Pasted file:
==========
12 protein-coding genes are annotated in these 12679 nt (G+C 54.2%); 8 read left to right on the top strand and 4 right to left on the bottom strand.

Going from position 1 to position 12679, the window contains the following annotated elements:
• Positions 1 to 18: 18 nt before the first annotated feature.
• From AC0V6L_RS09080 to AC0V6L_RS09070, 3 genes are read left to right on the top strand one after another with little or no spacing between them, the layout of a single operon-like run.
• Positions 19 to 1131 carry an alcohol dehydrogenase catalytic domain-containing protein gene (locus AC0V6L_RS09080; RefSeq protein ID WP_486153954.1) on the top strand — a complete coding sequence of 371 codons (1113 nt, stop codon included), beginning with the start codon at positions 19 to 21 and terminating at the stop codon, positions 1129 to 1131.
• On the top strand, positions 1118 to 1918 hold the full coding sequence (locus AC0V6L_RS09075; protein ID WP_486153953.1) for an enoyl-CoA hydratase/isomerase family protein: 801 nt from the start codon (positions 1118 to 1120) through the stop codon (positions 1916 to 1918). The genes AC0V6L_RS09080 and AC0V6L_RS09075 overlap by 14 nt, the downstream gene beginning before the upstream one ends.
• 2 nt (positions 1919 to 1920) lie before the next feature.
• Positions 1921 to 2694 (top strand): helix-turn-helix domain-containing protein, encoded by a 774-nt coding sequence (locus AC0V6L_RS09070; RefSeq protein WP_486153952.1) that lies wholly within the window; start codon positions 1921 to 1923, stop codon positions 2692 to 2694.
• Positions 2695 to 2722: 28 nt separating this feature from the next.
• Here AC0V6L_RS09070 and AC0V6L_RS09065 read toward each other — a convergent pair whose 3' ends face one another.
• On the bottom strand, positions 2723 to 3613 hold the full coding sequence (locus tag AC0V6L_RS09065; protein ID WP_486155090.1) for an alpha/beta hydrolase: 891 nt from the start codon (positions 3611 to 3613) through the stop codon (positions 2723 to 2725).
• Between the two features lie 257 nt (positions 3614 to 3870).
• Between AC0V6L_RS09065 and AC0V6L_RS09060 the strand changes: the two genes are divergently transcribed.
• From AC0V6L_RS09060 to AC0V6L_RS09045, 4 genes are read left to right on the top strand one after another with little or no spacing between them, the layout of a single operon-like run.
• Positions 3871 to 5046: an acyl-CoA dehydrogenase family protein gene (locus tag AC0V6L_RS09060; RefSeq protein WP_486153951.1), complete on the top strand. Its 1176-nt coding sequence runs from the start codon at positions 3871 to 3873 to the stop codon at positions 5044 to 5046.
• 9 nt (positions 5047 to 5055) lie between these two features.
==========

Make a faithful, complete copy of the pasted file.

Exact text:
12 protein-coding genes are annotated in these 12679 nt (G+C 54.2%); 8 read left to right on the top strand and 4 right to left on the bottom strand.

Going from position 1 to position 12679, the window contains the following annotated elements:
• Positions 1 to 18: 18 nt before the first annotated feature.
• From AC0V6L_RS09080 to AC0V6L_RS09070, 3 genes are read left to right on the top strand one after another with little or no spacing between them, the layout of a single operon-like run.
• Positions 19 to 1131 carry an alcohol dehydrogenase catalytic domain-containing protein gene (locus AC0V6L_RS09080; RefSeq protein ID WP_486153954.1) on the top strand — a complete coding sequence of 371 codons (1113 nt, stop codon included), beginning with the start codon at positions 19 to 21 and terminating at the stop codon, positions 1129 to 1131.
• On the top strand, positions 1118 to 1918 hold the full coding sequence (locus AC0V6L_RS09075; protein ID WP_486153953.1) for an enoyl-CoA hydratase/isomerase family protein: 801 nt from the start codon (positions 1118 to 1120) through the stop codon (positions 1916 to 1918). The genes AC0V6L_RS09080 and AC0V6L_RS09075 overlap by 14 nt, the downstream gene beginning before the upstream one ends.
• 2 nt (positions 1919 to 1920) lie before the next feature.
• Positions 1921 to 2694 (top strand): helix-turn-helix domain-containing protein, encoded by a 774-nt coding sequence (locus AC0V6L_RS09070; RefSeq protein WP_486153952.1) that lies wholly within the window; start codon positions 1921 to 1923, stop codon positions 2692 to 2694.
• Positions 2695 to 2722: 28 nt separating this feature from the next.
• Here AC0V6L_RS09070 and AC0V6L_RS09065 read toward each other — a convergent pair whose 3' ends face one another.
• On the bottom strand, positions 2723 to 3613 hold the full coding sequence (locus tag AC0V6L_RS09065; protein ID WP_486155090.1) for an alpha/beta hydrolase: 891 nt from the start codon (positions 3611 to 3613) through the stop codon (positions 2723 to 2725).
• Between the two features lie 257 nt (positions 3614 to 3870).
• Between AC0V6L_RS09065 and AC0V6L_RS09060 the strand changes: the two genes are divergently transcribed.
• From AC0V6L_RS09060 to AC0V6L_RS09045, 4 genes are read left to right on the top strand one after another with little or no spacing between them, the layout of a single operon-like run.
• Positions 3871 to 5046: an acyl-CoA dehydrogenase family protein gene (locus tag AC0V6L_RS09060; RefSeq protein WP_486153951.1), complete on the top strand. Its 1176-nt coding sequence runs from the start codon at positions 3871 to 3873 to the stop codon at positions 5044 to 5046.
• 9 nt (positions 5047 to 5055) lie between these two features.